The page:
The following are extracts from Archbishop Charles Chaput's public lecture on how Catholics should live out their faith in the public square. The lecture was given on 23 February 2009 at the campus of the University of Toronto, Canada.
After giving a sketch of the basic principles set out his latest book Render Unto Caesar (available from Freedom Publishing), Archbishop Chaput assessed the situation of the Church in the public square following the election of Barack Obama as US President.
Three weeks before last November's election, I wrote the following words: 'I believe that Senator Obama, whatever his other talents, is the most committed 'abortion-rights' presidential candidate of either major party since the Roe v. Wade abortion decision in 1973. [T]he party platform Senator Obama runs on this year is not only aggressively 'pro-choice;' it has also removed any suggestion that killing an unborn child might be a regrettable thing. On the question of homicide against the unborn child - and let's remember that the great Lutheran pastor Dietrich Bonhoeffer explicitly called abortion 'murder' - the Democratic platform that emerged from Denver in August 2008 is clearly anti-life.'
I like clarity, and there's a reason why. I think modern life, including life in the Church, suffers from a phoney unwillingness to offend that poses as prudence and good manners, but too often turns out to be cowardice. Human beings owe each other respect and appropriate courtesy. But we also owe each other the truth - which means candour.
Catholics - and I mean here mainly American Catholics - need to remember four simple things in the months ahead.
First, all political leaders draw their authority from God. We owe no leader any submission or cooperation in the pursuit of grave evil. In fact, we have the duty to change bad laws and resist grave evil in our public life, both by our words and our non-violent actions. The truest respect we can show to civil authority is the witness of our Catholic faith and our moral convictions, without excuses or apologies.
Second, in democracies, we elect public servants, not messiahs. It's worth recalling that despite two ugly wars, an unpopular Republican president, a fractured Republican party, the support of most of the American news media, and massively out-spending his opponent, our new president actually trailed in the election polls the week before the economic meltdown. This subtracts nothing from the legitimacy of his office. It also takes nothing away from our obligation to respect the president's leadership.
But it does place some of today's talk about a 'new American mandate' in perspective. Americans, including many Catholics, elected a gifted man to fix an economic crisis. That's the mandate. They gave nobody a mandate to retool American culture on the issues of marriage and the family, sexuality, bioethics, religion in public life and abortion.
That retooling could easily happen, and it clearly will happen - but only if Catholics and other religious believers allow it. It's instructive to note that the one lesson many activists on the American cultural left learned from their loss in the 2004 election - and then applied in 2008 - was how to use a religious vocabulary while ignoring some of the key beliefs and values that religious people actually hold dear.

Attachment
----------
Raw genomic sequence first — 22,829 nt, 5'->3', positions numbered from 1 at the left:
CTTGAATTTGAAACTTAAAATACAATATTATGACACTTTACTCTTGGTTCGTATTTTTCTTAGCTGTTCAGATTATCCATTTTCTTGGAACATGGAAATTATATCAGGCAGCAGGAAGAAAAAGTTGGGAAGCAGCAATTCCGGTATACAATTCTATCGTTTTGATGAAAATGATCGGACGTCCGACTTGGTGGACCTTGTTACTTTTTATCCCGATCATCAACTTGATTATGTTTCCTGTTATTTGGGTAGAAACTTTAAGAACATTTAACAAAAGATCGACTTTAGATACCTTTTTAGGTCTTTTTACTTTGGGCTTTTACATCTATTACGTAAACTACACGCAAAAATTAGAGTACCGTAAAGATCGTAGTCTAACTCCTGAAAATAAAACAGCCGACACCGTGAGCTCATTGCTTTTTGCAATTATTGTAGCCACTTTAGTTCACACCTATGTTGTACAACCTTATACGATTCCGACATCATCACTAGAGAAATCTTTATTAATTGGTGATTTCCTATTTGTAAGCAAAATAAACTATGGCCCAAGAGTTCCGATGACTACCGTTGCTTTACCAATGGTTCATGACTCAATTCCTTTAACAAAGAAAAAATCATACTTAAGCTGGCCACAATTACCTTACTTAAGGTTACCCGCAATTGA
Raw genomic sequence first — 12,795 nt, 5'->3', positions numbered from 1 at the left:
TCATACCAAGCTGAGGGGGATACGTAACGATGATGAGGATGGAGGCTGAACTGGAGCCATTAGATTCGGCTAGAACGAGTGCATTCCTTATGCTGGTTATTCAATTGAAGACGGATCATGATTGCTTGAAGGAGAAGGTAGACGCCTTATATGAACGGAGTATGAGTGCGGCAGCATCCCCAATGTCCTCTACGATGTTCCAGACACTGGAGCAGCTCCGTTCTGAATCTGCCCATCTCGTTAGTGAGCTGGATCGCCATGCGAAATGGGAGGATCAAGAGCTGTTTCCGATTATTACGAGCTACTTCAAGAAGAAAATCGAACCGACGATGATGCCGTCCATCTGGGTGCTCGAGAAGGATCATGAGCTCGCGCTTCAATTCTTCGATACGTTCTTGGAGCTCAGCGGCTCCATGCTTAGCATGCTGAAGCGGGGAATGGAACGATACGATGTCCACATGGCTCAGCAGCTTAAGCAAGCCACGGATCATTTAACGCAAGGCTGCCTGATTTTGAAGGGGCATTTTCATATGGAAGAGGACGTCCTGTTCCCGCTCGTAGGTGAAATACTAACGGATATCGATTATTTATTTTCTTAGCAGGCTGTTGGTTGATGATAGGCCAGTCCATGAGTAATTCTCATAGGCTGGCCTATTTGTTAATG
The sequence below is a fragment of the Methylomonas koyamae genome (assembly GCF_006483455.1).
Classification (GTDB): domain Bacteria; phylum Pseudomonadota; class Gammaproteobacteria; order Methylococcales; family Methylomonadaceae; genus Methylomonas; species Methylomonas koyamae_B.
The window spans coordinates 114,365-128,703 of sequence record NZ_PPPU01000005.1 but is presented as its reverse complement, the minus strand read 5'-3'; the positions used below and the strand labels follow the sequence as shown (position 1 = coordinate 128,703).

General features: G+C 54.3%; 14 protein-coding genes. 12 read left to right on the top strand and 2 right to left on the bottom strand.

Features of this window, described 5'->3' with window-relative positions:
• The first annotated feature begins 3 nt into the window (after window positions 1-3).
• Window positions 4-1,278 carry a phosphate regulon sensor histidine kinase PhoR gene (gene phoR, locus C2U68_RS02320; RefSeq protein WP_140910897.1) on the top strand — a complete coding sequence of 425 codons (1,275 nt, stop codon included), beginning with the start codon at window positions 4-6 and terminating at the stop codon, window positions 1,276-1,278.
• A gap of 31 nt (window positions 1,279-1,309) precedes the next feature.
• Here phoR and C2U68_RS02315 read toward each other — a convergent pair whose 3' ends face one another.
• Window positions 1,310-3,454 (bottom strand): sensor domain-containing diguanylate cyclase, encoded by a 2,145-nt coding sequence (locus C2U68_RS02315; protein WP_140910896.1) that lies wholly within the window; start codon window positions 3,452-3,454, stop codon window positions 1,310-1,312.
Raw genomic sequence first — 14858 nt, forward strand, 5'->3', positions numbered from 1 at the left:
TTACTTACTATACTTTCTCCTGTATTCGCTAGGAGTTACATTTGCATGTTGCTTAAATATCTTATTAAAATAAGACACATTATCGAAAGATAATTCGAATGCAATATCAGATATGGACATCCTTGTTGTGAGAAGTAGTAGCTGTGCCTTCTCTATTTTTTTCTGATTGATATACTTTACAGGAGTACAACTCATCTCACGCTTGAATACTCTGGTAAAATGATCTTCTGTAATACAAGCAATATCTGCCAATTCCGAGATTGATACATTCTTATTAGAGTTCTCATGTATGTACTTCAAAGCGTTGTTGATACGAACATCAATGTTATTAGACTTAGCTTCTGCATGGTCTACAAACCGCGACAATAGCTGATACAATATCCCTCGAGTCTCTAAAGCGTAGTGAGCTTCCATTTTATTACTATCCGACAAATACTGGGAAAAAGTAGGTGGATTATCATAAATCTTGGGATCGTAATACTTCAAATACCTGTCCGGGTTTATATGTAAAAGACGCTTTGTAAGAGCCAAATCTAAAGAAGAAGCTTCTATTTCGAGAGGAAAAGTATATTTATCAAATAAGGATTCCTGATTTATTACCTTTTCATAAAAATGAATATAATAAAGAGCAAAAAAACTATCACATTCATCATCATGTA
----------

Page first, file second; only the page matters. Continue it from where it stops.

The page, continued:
Here's the third thing to remember. It doesn't matter what we claim to believe if we're unwilling to act on our beliefs. What we say about our Catholic faith is the easy part. What we do with it shapes who we really are. Many good Catholics voted for President Obama. Many voted for Senator McCain. Both parties have plenty of decent people in their ranks.
But when we hear that 54 percent of American Catholics voted for President Obama last November, and that this somehow shows a sea change in their social thinking, we can reasonably ask: How many of them practise their faith on a regular basis? And when we do that, we learn that most practising Catholics actually voted for Senator McCain.
Here's the fourth and final thing to remember, and there's no easy way to say it. The Church in the United States has done a poor job of forming the faith and conscience of Catholics for more than 40 years. And now we're harvesting the results - in the public square, in our families and in the confusion of our personal lives. I could name many good people and programs that seem to disprove what I just said. But I could name many more that do prove it, and some of them work in Washington.
The problem with mistakes in our past is that they compound themselves geometrically into the future unless we face them and fix them.
Every new election cycle I hear from unhappy, self-described Catholics who complain that abortion is too much of a litmus test. But isn't that exactly what it should be? One of the defining things that set early Christians apart from the pagan culture around them was their respect for human life; and specifically their rejection of abortion and infanticide. We can't be Catholic and be evasive or indulgent about the killing of unborn life.
We can't claim to be 'Catholic' and 'pro-choice' at the same time without owning the responsibility for where the choice leads - to a dead unborn child.
We can't build a just society with the blood of unborn children. The right to life is the foundation of every other human right - and if we ignore it, sooner or later every other right becomes politically contingent.